The Shay Rebellion | Christopher Shay

Jetstar Detentions Raise Red Flags for Investors in Vietnam

by Christopher Shay

In most places, a business deal that goes sour can get you fired. In Vietnam, it could cost you your freedom. For decades, Vietnam’s economic growth has been the envy of its developing neighbors in southeast Asia. In the last 20 years, GDP growth has fallen only once below 5%, typically hovering around 8% as the single-party state has attracted tens of billions of dollars in foreign investment and seen poverty rates drop below that of India, China and the Philippines.

But Vietnam’s latest debacle involving two senior Australian executives may make investors think twice before getting into business with Vietnam. Tristan Freeman and Daniela Marsilli, the chief financial officer and chief operating officer of Qantas’ Vietnamese operation, Jetstar Pacific, have been stranded in Vietnam since authorities prevented them from flying home to their families for Christmas. Earlier in 2009, Vietnam launched an investigation of the high-level executives after the airline, a Vietnamese and Australian partnership, reported a $31 million loss from bad bets on fuel futures, agreements on the future price of oil that committed Jetstar Pacific to paying above market rates for their jet fuel after oil prices dropped.

Freeman and Marsilli have not been charged with a crime yet and are officially being held “to respond to the requests from Vietnam’s legal authorities in a timely manner.” But Vietnam has strict laws on the books against losing state resources through economic mismanagement, potentially criminalizing the consequences of standard business risks.

News of the pair’s interrogation and travel-ban was released last week, and Qantas says Vietnam’s investigation into Jetstar Pacific could last months, leaving the two Qantas employees stuck in Vietnam indefinitely. One Vietnamese national, the former Jetstar Pacific general director Luong Hoai Nam, was also arrested for “irresponsibility causing serious consequences,” according to state media.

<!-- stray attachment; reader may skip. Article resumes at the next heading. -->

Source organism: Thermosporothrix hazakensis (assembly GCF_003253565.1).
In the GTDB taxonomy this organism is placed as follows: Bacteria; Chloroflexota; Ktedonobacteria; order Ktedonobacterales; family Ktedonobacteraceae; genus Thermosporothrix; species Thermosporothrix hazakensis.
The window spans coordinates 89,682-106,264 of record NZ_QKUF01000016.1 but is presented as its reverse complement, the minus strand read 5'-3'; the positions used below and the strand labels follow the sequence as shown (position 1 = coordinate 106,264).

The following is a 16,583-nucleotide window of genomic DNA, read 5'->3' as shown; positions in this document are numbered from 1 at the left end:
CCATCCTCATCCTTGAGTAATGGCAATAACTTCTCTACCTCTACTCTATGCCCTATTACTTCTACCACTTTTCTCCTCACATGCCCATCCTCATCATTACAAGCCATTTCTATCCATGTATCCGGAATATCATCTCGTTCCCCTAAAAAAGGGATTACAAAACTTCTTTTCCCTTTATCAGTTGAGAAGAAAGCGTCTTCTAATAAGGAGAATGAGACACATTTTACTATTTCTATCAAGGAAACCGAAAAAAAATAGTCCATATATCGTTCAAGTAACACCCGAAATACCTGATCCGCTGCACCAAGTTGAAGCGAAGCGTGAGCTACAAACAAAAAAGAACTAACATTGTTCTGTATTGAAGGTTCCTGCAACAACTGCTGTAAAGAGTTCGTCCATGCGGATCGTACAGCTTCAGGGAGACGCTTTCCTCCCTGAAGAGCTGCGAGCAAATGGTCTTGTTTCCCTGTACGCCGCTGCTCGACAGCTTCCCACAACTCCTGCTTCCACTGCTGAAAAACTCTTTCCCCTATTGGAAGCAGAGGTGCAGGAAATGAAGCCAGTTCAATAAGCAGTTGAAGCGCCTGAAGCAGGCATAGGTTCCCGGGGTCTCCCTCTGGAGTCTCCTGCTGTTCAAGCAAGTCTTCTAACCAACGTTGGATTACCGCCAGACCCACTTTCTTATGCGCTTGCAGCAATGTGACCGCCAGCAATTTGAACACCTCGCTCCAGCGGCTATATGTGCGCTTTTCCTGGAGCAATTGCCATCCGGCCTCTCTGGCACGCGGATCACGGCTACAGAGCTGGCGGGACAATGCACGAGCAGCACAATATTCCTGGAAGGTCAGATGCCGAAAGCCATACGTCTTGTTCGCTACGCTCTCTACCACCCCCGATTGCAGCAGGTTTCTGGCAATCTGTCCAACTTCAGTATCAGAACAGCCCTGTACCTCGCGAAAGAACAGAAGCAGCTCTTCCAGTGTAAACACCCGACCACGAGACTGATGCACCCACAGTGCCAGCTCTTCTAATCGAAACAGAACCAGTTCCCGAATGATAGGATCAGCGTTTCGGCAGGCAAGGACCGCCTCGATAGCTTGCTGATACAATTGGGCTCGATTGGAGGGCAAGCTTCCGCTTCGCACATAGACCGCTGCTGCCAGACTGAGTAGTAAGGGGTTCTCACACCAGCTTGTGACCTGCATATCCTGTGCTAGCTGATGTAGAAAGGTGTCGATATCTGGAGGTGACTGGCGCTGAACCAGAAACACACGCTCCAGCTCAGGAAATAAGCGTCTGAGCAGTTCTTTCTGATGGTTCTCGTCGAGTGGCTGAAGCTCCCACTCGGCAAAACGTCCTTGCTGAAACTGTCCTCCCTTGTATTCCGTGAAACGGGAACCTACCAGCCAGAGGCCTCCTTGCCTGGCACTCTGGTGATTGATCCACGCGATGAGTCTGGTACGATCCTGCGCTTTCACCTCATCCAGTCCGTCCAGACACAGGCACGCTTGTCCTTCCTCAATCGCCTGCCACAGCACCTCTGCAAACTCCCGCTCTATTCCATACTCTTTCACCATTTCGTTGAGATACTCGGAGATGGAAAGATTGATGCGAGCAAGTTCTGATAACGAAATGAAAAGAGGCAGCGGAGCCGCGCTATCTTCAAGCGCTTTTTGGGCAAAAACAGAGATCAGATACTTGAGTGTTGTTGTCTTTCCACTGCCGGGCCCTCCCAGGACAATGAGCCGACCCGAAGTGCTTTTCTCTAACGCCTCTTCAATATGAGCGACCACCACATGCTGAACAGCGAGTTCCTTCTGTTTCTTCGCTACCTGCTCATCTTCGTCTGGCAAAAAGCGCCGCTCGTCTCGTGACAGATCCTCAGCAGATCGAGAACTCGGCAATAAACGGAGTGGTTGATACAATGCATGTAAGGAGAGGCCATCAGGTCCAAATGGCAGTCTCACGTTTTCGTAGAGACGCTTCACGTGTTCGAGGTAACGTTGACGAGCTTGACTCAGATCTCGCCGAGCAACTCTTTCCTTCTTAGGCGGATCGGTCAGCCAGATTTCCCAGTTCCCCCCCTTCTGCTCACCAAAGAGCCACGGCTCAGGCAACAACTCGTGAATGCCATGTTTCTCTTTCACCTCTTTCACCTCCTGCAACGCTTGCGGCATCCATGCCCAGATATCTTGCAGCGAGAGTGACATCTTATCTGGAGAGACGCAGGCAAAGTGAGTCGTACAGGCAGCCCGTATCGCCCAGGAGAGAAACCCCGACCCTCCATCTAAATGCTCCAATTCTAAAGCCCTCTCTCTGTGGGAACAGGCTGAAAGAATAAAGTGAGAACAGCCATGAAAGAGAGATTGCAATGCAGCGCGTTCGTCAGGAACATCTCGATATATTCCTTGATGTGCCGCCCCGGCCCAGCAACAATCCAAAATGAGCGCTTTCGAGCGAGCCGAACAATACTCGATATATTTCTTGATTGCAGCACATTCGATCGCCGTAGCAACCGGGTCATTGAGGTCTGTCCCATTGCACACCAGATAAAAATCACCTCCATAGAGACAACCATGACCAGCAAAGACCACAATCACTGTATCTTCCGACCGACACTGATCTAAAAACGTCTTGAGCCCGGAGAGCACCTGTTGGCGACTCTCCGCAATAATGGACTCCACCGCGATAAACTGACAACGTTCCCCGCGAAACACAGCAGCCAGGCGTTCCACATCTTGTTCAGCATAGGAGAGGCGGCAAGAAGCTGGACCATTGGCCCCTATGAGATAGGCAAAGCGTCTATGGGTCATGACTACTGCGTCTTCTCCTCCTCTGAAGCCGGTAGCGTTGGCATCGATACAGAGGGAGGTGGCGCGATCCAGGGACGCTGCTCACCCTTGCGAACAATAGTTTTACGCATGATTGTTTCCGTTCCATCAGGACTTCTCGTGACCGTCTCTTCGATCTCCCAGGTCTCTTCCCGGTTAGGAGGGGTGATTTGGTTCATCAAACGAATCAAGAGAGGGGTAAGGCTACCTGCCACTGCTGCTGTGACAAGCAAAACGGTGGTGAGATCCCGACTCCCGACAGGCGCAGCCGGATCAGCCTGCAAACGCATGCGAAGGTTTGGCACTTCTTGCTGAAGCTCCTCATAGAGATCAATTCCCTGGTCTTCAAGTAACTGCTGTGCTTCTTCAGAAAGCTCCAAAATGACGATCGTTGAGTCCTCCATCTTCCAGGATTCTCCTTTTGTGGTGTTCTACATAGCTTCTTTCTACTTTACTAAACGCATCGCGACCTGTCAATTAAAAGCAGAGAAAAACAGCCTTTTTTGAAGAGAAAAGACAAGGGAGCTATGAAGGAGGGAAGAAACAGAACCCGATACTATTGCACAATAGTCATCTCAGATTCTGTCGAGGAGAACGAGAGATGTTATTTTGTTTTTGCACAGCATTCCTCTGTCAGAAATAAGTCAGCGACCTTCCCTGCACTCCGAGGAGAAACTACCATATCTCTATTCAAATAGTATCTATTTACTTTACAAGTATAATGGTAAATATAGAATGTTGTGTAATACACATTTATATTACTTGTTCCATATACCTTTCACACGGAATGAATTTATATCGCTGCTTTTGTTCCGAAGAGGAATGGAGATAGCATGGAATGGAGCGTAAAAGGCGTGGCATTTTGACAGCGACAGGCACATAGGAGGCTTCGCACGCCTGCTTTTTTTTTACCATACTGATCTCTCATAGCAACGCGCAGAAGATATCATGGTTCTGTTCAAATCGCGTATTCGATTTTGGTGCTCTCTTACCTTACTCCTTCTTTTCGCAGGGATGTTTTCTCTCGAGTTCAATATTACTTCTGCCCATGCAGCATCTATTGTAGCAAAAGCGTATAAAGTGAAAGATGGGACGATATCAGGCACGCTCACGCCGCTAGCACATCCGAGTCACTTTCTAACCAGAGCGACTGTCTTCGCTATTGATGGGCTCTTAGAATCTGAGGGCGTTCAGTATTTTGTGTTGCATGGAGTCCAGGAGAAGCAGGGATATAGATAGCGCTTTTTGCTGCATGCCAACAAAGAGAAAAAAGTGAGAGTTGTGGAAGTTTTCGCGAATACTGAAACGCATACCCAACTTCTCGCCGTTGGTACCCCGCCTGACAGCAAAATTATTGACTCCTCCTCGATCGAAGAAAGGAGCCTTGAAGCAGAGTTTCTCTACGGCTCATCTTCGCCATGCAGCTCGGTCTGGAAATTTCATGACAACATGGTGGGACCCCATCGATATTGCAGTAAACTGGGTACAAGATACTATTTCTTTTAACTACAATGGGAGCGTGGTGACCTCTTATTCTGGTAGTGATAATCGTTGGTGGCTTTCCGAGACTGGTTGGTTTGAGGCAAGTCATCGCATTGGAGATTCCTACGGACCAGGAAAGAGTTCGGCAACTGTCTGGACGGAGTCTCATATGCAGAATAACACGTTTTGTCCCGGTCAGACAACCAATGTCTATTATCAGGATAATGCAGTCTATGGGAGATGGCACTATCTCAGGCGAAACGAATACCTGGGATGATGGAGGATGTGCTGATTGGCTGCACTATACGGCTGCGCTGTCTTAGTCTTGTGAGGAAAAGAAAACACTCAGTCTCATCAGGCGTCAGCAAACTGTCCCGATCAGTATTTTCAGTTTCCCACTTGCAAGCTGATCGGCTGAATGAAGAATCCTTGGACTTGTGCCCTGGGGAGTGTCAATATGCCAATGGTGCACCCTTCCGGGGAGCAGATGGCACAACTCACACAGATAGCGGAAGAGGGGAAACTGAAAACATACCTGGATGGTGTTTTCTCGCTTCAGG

The Vietnamese government’s investment arm, the State Capital Investment Corporation, owns 70% of Jetstar Pacific and Qantas owns 27%, until 2007 the airline was fully owned by the Vietnamese government. In other words, Nam, Freeman and Marsilli lost the state a lot of money after investing in fuel futures when oil prices were escalating in 2008, eventually peaking at $147 a barrel in July, before oil prices slumped to a low of just over $30 in December 2008. But Jetstar Pacific wasn’t alone in its fuel-hedging bets; other regional airlines such as Cathay Pacific and Singapore airlines also reported losses from similar transactions. Airlines use fuel futures to ensure a predictable fuel price, but they can lose big if the price of oil plummets as it did at the end of 2008. The CEO of Qantas, Alan Joyce, told reporters last week that Freeman and Marsilli did nothing wrong. The fuel hedging, Joyce said, was part of the “normal course of business practice.”